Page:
Okay so you decide you want a new job or fate decides you need to get a job. No problem, there are plenty of papers and online job sites with great job search engines so it shouldn’t be hard to find a good job should it?
The facts are if you stick to looking through the papers and filling out online job applications you are seriously limiting your chances to find a good job.
The truth is around 80% of jobs are advertised in house or through a company website. So what is the best way to find a good job? This article offers valuable tips that might help you conduct a successful job search and find a good job.
You Can’t Find a Good Job Because the Best Ones Are Hidden?
Here’s How to Find Them
By Michael E. Meisner
With unemployment rates skyrocketing, more and more people turn to the online job boards to look for their next position. Both candidates and recruiters know how hard it can be to find the right job at precisely the right moment.
But how effective is it to simply post a resume and search through jobs, especially when you’re up against a world of other candidates doing the same? As more companies turn to online job boards and networking, so do more candidates, and your job prospecting field becomes quite crowded and competitive.
While posting your resume on Careerbuilder or Monster is surely a good idea, you can also use other techniques to find those “hidden” jobs – before your competition.
A Simple Approach To Find A Good Job
Google alerts offer a simple way of notifying you of events that you define using keywords.
For example, if you’re looking for a marketing and communications job, you might set up an alert using some keywords such as “marketing communications job opening Massachusetts”.
That’s a good start, but Google Alerts tend to deliver very broad results, and it’s tough to sift through them to find an actionable event. Thus, you may spend too much time trying to identify and qualify potential leads. Even a broad phrase like “job Chicago” may return many unrelated results, and when you do finally find a real job posting, chances are it’s not exactly “hidden” anymore. Here’s a hint: use the Google search syntax to target your results – i.e. search for “marketing coordinator” + (your town name here).
Let’s Take it Further
How does one go about finding “hidden” jobs with less effort? Several companies offer systems that provide exactly this sort of information. Some companies have developed innovative technology that pulls “trigger alerts” to identify actionable events within an industry that may indicate a hiring need within a company.
Trigger alerts notify you of events within an industry of your choice, target specific indicators and offer insight that you might not get elsewhere. This type of software pairs quite well with normal outplacement services; by allowing you to set up very customized profiles, and provide tools to locate, manage, you can find and follow up on these “hidden” job opportunities.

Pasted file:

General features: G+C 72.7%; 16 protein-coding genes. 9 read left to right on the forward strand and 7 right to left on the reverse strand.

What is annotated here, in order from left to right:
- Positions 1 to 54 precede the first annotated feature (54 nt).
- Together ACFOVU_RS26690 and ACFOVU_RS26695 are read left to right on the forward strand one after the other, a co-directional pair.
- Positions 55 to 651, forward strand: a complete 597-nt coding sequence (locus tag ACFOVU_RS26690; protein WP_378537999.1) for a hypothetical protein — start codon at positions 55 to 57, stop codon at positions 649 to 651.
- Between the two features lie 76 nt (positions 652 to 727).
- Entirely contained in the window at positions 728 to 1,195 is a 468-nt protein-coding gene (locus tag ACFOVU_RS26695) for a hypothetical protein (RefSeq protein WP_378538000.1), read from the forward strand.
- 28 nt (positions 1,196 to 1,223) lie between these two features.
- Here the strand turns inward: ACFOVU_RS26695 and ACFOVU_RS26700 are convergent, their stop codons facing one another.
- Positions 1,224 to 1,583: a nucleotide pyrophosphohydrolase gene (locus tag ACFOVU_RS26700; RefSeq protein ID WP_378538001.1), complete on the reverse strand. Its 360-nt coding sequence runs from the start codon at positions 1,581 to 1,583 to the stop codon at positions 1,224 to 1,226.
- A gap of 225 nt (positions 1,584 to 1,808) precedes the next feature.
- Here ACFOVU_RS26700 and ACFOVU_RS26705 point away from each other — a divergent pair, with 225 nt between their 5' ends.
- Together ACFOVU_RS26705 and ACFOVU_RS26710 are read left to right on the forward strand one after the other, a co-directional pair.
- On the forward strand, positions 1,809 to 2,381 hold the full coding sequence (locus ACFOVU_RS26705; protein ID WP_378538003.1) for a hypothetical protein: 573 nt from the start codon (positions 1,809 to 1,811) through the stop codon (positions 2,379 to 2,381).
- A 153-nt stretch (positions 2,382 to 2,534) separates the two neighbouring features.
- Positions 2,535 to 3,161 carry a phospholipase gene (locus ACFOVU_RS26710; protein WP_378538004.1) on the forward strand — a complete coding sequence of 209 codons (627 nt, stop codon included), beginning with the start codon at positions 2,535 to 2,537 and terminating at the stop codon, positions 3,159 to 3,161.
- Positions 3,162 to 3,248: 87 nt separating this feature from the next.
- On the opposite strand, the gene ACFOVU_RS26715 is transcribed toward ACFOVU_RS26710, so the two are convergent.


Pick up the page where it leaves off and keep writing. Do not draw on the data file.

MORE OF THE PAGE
Sample job triggers might include: – Company revenue up 10% (signals positive performance growth, possible hiring) – Mergers and acquisitions (another growth signal, possible new mgmt needs) – Management changes (a new manager comes in and needs more resources).
Candidates and recruiters benefit from these indicators because they are recent and relevant to their needs. For example, someone looking for an editorial position may receive a trigger alert describing how the New York Times plans to expand their online communications department; that’s a great indicator that they probably need to expand their current staff.
Your account integrates with LinkedIn, so if you happen to have a connection at a company, you can reach out to that person and warm up your approach. The combination of hidden job indicators with social networking seems to be a no-brainer.
Setting up alerts via Google costs nothing, and can be an effective way to filter hidden jobs, but the amount of time you spend deleting irrelevant notifications that pass through your inbox will likely outweigh any benefits.
Still, there’s something to be taken away from the general idea of capturing leads and indicators, and by using a tailored platform, prospective job seekers can really maximize the effectiveness of their job search.
Check out Career Advantage for more useful insights into finding hidden jobs.
This ‘Find A Good Job’ article has been reproduced with permission from:
This article talked about using Google alerts. We would go further. The growth of social media sites such as Facebook, Google+, LinkedIn, Twitter, Talent.me etc. have had a huge impact on job searching. We highly recommend that you read building a network of contacts using social media on The Personal Development Cafe blog if you would like to know how you can find a good job.
One of the best ways to stay motivated in a job search is to build a network of contacts. Not only does this help you reduce job search stress, it can significantly improve your chances of finding the job you deserve.
Do you have any useful job search tips you would like to share or job search questions that you would like answered? Then visit our forums or use the comments form below.